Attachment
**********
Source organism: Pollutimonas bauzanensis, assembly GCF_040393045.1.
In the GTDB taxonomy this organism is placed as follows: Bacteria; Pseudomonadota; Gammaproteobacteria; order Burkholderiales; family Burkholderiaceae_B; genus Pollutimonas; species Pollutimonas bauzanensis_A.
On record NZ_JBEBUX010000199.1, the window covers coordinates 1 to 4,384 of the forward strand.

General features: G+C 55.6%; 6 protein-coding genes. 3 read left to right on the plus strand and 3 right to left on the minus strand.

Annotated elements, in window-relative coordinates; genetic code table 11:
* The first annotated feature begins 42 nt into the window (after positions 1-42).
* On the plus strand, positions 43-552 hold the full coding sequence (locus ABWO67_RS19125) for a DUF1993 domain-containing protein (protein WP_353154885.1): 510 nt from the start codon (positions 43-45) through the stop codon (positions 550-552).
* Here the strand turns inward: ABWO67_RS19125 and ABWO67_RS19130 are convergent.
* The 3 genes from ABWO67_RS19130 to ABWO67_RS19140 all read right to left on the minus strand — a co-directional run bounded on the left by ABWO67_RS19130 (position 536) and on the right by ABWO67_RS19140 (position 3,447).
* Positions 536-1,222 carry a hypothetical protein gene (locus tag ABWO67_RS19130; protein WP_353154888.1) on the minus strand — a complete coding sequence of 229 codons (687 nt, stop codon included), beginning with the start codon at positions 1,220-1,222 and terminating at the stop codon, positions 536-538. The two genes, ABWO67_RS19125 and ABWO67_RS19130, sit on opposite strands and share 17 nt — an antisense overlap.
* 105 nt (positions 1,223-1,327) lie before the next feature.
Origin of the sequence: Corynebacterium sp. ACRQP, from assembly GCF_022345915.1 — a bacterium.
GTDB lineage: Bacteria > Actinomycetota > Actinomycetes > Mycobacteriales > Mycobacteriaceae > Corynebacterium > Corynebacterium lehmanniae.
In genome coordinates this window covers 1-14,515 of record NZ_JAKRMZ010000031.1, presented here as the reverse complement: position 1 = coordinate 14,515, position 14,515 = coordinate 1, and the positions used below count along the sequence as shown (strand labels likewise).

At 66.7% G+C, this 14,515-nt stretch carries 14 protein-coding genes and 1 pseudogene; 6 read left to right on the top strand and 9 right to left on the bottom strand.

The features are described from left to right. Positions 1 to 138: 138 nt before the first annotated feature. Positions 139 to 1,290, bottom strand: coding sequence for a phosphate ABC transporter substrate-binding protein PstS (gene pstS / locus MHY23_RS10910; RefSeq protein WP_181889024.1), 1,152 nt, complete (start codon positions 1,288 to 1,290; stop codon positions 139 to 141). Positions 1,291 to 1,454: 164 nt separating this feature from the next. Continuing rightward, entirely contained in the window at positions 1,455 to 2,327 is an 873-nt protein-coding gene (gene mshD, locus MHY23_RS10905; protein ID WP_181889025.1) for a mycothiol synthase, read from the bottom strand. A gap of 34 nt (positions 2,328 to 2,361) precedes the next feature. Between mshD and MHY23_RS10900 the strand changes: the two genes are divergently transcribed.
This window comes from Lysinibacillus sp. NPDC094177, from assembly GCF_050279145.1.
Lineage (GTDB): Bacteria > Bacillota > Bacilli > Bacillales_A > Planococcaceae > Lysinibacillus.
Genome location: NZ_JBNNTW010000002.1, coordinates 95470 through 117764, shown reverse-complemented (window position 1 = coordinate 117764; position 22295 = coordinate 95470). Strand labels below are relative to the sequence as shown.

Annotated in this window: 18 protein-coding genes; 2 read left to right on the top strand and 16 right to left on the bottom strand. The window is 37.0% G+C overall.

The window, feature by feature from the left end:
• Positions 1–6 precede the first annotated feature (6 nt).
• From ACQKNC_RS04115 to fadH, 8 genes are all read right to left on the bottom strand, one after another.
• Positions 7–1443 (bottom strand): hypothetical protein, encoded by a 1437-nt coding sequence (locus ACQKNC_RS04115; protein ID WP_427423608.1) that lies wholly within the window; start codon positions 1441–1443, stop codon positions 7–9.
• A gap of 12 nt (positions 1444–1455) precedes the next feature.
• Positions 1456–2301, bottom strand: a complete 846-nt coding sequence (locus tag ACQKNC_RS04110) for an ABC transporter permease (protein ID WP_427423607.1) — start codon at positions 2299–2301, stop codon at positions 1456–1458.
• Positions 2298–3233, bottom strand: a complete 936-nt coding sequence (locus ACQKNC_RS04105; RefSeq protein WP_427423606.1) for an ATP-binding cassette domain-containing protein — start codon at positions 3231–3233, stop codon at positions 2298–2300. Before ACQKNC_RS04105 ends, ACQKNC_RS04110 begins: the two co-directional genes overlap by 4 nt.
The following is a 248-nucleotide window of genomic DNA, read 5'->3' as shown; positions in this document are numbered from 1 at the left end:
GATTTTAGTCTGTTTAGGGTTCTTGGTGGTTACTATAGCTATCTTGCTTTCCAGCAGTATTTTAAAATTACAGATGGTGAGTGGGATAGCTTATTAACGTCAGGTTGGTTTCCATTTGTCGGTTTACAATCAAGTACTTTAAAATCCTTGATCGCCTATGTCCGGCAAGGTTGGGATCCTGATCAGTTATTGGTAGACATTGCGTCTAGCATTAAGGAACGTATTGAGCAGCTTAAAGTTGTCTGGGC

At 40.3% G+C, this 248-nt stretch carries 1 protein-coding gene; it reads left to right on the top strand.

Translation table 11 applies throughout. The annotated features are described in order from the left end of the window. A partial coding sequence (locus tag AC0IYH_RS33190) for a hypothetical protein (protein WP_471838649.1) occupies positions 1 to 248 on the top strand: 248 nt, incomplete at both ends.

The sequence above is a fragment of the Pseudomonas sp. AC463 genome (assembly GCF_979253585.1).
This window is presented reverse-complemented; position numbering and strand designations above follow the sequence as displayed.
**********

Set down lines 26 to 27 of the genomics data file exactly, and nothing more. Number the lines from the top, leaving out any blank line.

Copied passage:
• Positions 1456–2301, bottom strand: a complete 846-nt coding sequence (locus tag ACQKNC_RS04110) for an ABC transporter permease (protein ID WP_427423607.1) — start codon at positions 2299–2301, stop codon at positions 1456–1458.
• Positions 2298–3233, bottom strand: a complete 936-nt coding sequence (locus ACQKNC_RS04105; RefSeq protein WP_427423606.1) for an ATP-binding cassette domain-containing protein — start codon at positions 3231–3233, stop codon at positions 2298–2300. Before ACQKNC_RS04105 ends, ACQKNC_RS04110 begins: the two co-directional genes overlap by 4 nt.